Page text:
Ekaterinburg, June 25, 2018
Hisako, Princess Takamado of Japan visited the Church on the Blood on Saturday, built on the site of the former Ipatiev House, where the last imperial family of Russia was brutally executed. She also visited the “Royal” Spiritual-Educational Center.
“This is a special place,” the princess reflected, reports the site of the Ekaterinburg Diocese.
Born Hisako Tottori, she became a princess when she married Norihito, Prince Takamado on December 6, 1984. The prince died in 2002. They had three children together.
The princess arrived in the Ural capital on Friday, and attended a Japan-Senegal soccer match on Sunday. On Saturday, Her Highness was given a tour of the church, where she was told the story of the Royal Family and their stay in the Urals in the last days of their lives. She was also shown the “Royal Room”—the renovated altar in honor of Tsar Nicholas II and his family and the servants murdered with them 100 years ago in July.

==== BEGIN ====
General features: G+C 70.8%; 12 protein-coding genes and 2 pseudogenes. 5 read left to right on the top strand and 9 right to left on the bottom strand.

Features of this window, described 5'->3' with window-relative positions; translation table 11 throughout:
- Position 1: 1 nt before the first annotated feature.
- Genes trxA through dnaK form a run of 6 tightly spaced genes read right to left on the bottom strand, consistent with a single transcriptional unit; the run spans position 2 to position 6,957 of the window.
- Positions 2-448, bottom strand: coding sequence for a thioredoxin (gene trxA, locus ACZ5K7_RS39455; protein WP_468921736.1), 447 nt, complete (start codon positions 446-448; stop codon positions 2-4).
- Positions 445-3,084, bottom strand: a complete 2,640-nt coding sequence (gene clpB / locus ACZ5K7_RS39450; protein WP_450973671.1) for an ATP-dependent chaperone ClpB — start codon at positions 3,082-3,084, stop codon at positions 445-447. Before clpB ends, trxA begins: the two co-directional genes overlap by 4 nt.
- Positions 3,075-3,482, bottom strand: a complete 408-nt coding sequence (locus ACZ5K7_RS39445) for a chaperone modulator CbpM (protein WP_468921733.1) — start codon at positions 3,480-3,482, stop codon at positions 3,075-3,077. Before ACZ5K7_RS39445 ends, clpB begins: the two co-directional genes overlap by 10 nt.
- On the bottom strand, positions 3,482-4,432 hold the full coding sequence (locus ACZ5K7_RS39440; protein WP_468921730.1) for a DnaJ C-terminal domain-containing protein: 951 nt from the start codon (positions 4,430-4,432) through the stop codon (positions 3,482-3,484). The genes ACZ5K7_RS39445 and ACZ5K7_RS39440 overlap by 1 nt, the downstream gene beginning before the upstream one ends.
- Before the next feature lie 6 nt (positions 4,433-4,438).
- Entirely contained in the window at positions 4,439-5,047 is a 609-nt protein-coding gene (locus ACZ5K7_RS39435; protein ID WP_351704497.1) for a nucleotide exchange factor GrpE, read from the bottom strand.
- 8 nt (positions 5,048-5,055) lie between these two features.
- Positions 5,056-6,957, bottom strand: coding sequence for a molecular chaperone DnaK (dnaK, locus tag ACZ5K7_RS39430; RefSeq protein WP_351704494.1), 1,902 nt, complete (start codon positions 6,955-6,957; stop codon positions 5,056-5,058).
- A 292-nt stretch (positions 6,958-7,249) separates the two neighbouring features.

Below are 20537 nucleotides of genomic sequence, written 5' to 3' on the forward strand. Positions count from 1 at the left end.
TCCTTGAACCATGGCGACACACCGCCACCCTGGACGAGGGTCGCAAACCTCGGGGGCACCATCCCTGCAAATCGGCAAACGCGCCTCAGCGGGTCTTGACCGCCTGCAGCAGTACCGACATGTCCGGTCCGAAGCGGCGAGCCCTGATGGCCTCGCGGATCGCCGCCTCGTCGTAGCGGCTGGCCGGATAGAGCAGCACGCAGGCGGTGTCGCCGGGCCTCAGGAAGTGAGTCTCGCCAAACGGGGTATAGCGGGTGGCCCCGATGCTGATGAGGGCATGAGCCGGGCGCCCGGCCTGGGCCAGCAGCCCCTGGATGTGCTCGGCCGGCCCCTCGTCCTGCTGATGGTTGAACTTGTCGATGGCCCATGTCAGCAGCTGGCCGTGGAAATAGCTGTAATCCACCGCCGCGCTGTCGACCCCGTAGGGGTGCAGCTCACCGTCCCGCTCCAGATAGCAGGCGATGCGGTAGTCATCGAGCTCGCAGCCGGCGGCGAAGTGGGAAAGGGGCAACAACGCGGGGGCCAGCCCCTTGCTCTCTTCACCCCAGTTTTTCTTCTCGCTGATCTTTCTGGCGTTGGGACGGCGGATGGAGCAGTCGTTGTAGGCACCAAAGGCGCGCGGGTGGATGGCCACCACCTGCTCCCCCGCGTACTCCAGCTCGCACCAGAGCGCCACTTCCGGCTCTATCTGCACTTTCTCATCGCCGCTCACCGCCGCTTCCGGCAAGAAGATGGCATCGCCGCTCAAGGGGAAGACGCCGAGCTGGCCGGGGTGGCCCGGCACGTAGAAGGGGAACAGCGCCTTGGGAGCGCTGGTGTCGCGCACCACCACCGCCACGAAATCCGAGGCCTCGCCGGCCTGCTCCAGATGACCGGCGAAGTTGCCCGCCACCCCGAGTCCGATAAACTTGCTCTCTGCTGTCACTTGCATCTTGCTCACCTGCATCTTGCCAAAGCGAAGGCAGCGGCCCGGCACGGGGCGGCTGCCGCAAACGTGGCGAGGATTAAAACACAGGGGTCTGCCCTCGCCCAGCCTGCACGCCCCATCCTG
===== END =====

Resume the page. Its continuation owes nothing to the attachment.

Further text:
After visiting the Church on the Blood gallery dedicated to the Royal Martyrs and the Alapaevsk Martyrs St. Elizabeth Feodorovna and the holy Nun Barbara, Her Highness visited the upper church in honor of All Saints Who Have Shone Forth in the Russian Land. The princess was visibly delighted by the church décor, and took many pictures of the vault and frescoes depicting scenes from the life of the holy Royal Martyrs.
Princess Takamado also visited the “Royal” Center and other churches and exhibitions. She left a note in the visitor’s book giving thanks for the inspiring journey through Russian history and noting the great importance of the Ural shrines for the preservation of heritage.
Thanking the representatives of the Ekaterinburg Diocese who showed her the churches and exhibitions for the warm welcome, the Japanese princess said with a special warmth, in Russian, “This is a special place.”
Thousands of foreign visitors have been visiting the Ural sites associated with the Royal Family during the FIFA World Cup, which is currently underway in various Russian cities.
Tsar Nicholas II visited Japan in 1891, while still the tsarevich, where he was the victim of a failed assassination attempt.
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